Sometimes it is confusing WHERE to set WHAT in the split apache2.conf files. In the folder /etc/apache2/sites_available you find your site’s file. If you did not do anything special (e.g. installing virtual hosts) the file is named “default”. In this file, the apache cgi-directory is defined. Our file looks like this:
ScriptAlias /cgi-bin/ /var/www/cgi-bin/ <Directory "/var/www/cgi-bin"> AllowOverride None Options ExecCGI -MultiViews +SymLinksIfOwnerMatch Order allow,deny Allow from all </Directory></p>
In this file, the local apache environment variables must be set. We did it within a location-block like this:
<Location "/cgi-bin/"> SetEnv ORACLE_HOME "/path/to/oracle/home" </Location></p>
Where /cgi-bin/ in the opening location block refers to the script alias /cgi-bin/ and the TNS_ADMIN directory point to the location of the tnsnames.ora file.
Then restart apache:
$ /etc/init.d/apache2 force-reload
Before we start creating our mapfile ensure that you have a your access data (User/Password) and that you know the Oracle SRID, which could be different from the proj-EPSG!
The data access parameters:
CONNECTIONTYPE oraclespatial CONNECTION 'user/password@MY_ORACLE' DATA 'GEOM FROM MY_LAYER USING SRID 82032'
GEOM is the name of the geometry column
MY_LAYER the name of the table
82032 is equivalent to the EPSG code 31468 (German projection system)
Testing & Error handling¶
So you are fine now. Load the mapfile in your application and try it. If everything goes well: Great, if not, possibly this ugly error-emssage occurs (this one cmae by querying MapServer through the WMS interface as a GetMap-request):
<ServiceExceptionReport version="1.0.1"> <ServiceException> msDrawMap(): Image handling error. Failed to draw layer named 'test1'. msOracleSpatialLayerOpen(): OracleSpatial error. Cannot create OCI Handlers. Connection failure. Check the connection string. Error: . </ServiceException> </ServiceExceptionReport>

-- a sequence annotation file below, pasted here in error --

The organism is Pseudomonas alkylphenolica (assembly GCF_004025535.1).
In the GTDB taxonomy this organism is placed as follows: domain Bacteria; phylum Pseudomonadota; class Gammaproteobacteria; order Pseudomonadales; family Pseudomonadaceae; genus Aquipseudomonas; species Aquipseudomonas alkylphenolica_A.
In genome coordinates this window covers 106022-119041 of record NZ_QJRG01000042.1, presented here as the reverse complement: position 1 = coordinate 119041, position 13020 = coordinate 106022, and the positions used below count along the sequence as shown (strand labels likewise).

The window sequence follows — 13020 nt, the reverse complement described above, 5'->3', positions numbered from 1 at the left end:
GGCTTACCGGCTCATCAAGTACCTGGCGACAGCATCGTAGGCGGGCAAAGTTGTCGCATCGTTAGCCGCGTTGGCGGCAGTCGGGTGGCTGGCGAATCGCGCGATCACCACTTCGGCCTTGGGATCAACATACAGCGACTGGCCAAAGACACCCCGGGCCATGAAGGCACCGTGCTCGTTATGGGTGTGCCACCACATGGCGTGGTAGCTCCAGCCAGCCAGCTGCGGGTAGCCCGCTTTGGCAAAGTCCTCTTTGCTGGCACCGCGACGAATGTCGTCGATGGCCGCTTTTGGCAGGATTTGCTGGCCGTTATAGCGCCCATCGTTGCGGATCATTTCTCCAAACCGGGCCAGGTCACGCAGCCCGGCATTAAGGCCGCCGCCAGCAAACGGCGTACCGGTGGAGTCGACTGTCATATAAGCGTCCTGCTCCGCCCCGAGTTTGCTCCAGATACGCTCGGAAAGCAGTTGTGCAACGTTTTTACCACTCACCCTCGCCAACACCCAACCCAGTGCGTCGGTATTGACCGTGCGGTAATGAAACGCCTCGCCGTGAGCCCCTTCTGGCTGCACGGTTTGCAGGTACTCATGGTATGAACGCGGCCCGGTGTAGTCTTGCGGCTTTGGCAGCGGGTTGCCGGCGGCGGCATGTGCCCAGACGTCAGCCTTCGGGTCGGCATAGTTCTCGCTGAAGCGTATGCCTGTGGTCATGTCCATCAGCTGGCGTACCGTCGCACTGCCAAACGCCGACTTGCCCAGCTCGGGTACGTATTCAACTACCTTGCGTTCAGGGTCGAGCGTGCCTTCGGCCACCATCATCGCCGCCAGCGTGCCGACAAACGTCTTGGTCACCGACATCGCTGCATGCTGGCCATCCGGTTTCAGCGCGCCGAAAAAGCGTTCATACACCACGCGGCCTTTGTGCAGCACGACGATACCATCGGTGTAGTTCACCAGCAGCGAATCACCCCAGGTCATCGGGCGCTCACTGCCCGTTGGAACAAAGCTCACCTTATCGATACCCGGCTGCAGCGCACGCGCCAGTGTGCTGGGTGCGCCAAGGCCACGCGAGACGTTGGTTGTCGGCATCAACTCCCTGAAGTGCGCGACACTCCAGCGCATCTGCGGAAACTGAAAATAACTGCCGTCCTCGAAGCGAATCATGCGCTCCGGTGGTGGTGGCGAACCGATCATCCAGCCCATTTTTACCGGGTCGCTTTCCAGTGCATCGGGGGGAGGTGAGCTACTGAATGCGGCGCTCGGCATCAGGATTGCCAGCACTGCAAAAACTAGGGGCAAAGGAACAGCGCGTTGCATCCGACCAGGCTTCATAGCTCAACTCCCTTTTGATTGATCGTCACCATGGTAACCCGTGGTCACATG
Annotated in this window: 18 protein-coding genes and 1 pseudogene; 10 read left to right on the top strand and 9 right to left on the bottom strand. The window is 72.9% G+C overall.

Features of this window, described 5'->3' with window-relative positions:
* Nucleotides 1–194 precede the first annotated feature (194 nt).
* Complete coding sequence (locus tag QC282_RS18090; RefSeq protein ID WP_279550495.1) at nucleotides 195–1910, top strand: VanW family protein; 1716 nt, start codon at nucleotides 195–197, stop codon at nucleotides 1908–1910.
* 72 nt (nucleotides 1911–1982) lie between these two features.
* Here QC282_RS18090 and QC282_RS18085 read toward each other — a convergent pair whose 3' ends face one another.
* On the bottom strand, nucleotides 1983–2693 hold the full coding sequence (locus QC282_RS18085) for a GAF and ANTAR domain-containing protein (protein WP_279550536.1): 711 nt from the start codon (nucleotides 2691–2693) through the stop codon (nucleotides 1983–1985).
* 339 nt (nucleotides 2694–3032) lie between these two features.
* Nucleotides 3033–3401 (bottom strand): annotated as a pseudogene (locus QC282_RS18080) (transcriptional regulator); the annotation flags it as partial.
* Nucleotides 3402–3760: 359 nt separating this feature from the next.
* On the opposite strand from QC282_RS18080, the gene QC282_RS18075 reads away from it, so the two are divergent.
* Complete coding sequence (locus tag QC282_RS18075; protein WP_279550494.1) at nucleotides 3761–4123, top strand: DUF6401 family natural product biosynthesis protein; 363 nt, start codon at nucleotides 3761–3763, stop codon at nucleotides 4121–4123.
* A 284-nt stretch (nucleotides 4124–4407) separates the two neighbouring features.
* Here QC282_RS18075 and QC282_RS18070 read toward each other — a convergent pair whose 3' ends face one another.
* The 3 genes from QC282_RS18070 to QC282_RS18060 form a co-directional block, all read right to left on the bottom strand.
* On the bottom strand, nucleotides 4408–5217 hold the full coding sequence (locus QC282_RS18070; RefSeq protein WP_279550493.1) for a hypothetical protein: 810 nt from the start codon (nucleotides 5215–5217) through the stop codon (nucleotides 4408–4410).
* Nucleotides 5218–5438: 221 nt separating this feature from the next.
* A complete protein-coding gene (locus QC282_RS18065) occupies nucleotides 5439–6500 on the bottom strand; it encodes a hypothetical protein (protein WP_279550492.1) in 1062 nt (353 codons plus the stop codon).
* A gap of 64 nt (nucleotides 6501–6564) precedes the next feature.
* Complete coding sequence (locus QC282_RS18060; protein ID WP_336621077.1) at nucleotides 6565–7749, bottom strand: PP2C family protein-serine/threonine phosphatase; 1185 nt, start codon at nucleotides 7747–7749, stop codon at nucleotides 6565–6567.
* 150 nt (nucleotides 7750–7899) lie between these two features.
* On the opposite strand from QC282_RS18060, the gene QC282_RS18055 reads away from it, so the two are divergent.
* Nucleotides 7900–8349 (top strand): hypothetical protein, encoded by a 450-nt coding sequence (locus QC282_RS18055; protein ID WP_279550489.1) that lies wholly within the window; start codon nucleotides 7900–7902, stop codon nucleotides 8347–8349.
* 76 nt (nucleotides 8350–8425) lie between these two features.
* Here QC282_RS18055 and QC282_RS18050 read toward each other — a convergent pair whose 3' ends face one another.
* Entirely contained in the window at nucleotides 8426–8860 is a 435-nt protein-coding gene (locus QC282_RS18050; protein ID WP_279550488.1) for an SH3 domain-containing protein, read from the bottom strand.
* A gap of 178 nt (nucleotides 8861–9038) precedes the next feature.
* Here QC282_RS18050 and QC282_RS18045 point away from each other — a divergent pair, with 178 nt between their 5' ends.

This points us towards, that there might be a problem with the connection to the database. First of all, let’s check, if the mapfile is all right. Therefore we use the MapServer utility program shp2img.
Let’s assume you are in the directory, where you compiled MapServer and run shp2img:
$ cd /var/src/mapserver_version/ $ shp2img -m /path/to/mapfile/mapfile.map -i png -o /path/to/output/output.png
The output of the command should look like this:
[Fri Feb 2 14:32:17 2007].522395 msDrawMap(): Layer 0 (test1), 0.074s [Fri Feb 2 14:32:17 2007].522578 msDrawMap(): Drawing Label Cache, 0.000s [Fri Feb 2 14:32:17 2007].522635 msDrawMap() total time: 0.075s
If not, this possibly points you towards any error in your mapfile or in the way to access the data directly. In this case, take a look at Oracle Spatial. If there is a problem with your oracle connect, the same message as above (MsDrawMap() …) occurs. Check your mapfile syntax and/or the environment settings for Oracle.
For Debian/Ubuntu it’s worth also checking the file “/etc/environment” and test-wise to add the system variables comparable to System Variables
If the output is OK, you may have a look at the generated image (output.png). Then your problem reduces to the access of apache to oracle home directory. Carefully check your apache configuration. Please note, that the apache.config file differs in several linux-distributions. For this paper we talk about Ubuntu, which should be the same as Debian.